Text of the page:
You’re walking around the mall when you see a good-looking pair of jeans displayed in one of the stores. You go inside to take a closer look and noticed that it is on sale.
“Would you like to try it on?” asked the sales staff.
You nodded, asked for your size, went to the fitting room, and put on what seemed to be the perfect pair of jeans.
You turned around in front of the mirror, then saw how great it looked on you and how comfortable the fit was. Your heart started racing as you ask yourself if you should buy it now.
But before you could say “Yes” to yourself, you remembered that you just bought a new pair last month, and didn’t really need another one. More importantly, you know you can’t afford it at this time, even if it’s already selling at a discounted price.
“Buy it with your credit card,” the heart reminds. And suddenly, you start to justify the purchase and rationalize that you can just lessen your eating out so you can save up to pay for it next month when your bill arrives.
You paused, looked at yourself on the mirror in that fitting room, you felt the seconds ticking by, and realized that you must ultimately make a choice now.
If this was you, would you follow your heart and buy the pair of jeans, or would you follow your logical mind and walk out of the store empty-handed?
First of all, the financially smart decision would be to follow your mind and walk away.
But why is making that decision so hard for most people?
The reason comes from the fact that we are bad intuitive statisticians. This means that when we try to remember events in the past, we tend to mostly recall only the pleasant experiences, while the bad memories slowly fade with time.
Scientific research on reminiscence gives proof that we’re programmed to follow our heart because we recall better all the times that it provided the right decision.
For example, you might recall how you impulsively bought that expensive pair of shoes last year, which became your favorite to wear for special occasions.
Another is that bag you bought when you were feeling depressed several months ago, which turned out to be very useful.
You will remember these two distinct memories, and how buying them didn’t really affect your finances that much. So you begin to rationalize that buying this pair of jeans may turn out to be not that bad likewise.
Unfortunately, you won’t recall all the times when you chose to follow your mind and your budget, which prevented you from going into uncontrollable credit card debt on many occasions, because there’s less to remember about that experience.
Indeed, studies have shown that our logical mind has a better track record but because this usually involves “not doing something for our own good” – it tends to be weaker in memory when compared to the happy experiences that following our heart and buying those stuff gave us.
But how about feeling regret on the things that we didn’t do?
Again, remember that we are poor at keeping score, so the times when we did not follow our heart and regretted the outcome are stronger as a memory than all those times when we followed our logical mind and avoided remorse.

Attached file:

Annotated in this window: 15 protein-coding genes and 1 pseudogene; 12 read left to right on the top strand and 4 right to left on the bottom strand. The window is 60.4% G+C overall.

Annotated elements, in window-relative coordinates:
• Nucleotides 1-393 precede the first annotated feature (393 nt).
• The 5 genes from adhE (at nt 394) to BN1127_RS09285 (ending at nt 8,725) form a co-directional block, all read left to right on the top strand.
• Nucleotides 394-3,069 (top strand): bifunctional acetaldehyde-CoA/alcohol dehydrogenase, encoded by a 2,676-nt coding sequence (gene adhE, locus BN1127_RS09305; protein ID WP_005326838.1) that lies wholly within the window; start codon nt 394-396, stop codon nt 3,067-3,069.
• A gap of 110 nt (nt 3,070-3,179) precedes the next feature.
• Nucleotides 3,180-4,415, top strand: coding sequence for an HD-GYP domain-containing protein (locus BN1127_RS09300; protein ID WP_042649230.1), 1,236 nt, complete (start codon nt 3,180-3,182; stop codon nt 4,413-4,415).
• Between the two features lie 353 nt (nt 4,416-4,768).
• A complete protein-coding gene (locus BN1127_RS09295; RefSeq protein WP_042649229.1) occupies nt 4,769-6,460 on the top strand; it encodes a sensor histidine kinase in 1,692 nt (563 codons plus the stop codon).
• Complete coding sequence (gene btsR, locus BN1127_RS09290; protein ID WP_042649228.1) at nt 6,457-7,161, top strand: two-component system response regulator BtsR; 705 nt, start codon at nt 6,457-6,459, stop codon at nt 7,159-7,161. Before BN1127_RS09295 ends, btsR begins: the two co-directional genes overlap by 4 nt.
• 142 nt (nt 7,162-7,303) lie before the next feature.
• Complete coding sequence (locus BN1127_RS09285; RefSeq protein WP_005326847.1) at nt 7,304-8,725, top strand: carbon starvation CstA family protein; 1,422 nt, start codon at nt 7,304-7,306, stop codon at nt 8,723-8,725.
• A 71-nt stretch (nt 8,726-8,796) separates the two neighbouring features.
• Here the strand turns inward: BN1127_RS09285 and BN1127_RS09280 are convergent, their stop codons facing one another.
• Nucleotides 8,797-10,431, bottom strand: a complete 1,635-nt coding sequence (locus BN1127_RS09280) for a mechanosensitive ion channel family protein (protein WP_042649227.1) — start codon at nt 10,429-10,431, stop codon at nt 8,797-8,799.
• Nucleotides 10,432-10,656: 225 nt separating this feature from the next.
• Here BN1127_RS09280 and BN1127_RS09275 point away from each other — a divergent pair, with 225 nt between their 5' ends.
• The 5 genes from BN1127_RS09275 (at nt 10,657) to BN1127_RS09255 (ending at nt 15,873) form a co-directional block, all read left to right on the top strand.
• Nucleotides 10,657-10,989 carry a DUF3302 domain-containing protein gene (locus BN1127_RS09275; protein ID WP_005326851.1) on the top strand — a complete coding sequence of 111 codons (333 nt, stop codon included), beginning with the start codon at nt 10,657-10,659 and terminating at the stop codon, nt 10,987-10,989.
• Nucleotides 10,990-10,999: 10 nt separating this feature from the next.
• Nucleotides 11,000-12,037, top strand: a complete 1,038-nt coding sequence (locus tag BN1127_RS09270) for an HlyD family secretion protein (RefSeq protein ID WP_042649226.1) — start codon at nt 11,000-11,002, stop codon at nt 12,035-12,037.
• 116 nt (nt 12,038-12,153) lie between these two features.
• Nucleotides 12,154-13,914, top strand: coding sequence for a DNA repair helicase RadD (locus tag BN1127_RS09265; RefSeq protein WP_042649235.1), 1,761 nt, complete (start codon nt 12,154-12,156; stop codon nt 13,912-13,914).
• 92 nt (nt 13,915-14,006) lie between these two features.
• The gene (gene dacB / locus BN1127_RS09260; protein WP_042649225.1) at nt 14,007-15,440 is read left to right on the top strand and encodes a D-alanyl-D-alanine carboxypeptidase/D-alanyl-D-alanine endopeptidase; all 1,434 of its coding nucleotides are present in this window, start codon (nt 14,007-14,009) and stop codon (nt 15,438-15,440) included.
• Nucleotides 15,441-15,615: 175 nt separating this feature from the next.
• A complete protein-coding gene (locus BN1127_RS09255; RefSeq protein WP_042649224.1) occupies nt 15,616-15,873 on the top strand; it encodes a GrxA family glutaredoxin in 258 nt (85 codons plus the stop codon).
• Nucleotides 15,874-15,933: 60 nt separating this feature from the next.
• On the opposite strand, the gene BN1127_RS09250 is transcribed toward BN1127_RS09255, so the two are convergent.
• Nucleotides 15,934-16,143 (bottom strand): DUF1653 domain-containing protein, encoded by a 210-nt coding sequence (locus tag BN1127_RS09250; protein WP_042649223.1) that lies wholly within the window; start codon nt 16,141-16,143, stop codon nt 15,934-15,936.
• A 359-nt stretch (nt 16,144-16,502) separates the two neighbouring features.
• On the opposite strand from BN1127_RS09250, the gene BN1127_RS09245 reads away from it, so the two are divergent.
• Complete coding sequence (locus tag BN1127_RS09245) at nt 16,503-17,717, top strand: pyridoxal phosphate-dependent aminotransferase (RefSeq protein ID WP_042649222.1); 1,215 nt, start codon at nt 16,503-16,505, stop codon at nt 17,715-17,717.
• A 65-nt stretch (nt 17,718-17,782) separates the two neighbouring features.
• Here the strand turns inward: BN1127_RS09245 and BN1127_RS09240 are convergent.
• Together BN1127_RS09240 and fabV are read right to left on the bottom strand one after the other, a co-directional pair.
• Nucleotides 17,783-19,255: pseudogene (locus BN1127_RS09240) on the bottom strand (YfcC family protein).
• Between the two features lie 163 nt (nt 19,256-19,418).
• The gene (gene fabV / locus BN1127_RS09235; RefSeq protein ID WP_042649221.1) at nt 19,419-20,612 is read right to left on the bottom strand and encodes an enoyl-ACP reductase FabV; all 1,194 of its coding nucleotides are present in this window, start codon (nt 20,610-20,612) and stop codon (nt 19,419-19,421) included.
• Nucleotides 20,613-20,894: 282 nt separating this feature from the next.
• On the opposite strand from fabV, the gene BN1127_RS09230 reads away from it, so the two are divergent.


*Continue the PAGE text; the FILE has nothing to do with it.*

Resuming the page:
Humans have the tendency to create possible alternatives to life events that have already occurred. This habit of counterfactual thinking causes our minds to linger on our “what ifs”, and thus making it easier to access as a memory.
When we do something right, it’s uncommon for us to imagine the things that could have happened if we made the wrong choice. But when we make a mistake, we repeatedly play in our head the things that we could have done instead.
Too long, didn’t read? Here’s the summary.
Following your heart means going with your feelings and emotions; while following your mind means going with logic and reason.
When faced with conflicts between the heart and the mind, we often do what our heart tells us because our memory often shows us how it has served us well in the past.
However, if we really kept score and recorded all the times when we had to make such decisions, we’ll discover that following our mind leads to better outcomes in most cases.
Which now leads us to the ultimate question…
Should you follow your heart or your mind?
The mind is not right all the time, only most of the time, thus there will be decisions when you should follow your heart.
And the best way to know which one to follow is to sort through all the factors and consider the pros and cons of following either. You’ll be surprised that sometimes, there’s a way to satisfy both.
The advice: take your time and think it through.
Give back the pair of jeans, leave the store, and check how much truth there is in your justifications for buying it earlier.
Can you really afford to cut back on your food budget to create the cash to pay for it next month in your credit card bill? How much do you trust yourself that you’ll be able to follow this plan? What’s the worst case scenario?
With all things considered and your heart’s desire is still stronger than your mind’s logic, then take the risk and buy that pair of jeans the next day.
But be sure to write down about this in a journal, and start keeping score. So that the next time you’re faced with a similar dilemma, you can clearly recall this experience and let the outcome guide you with your next decision.
Photo credit: coriehowell
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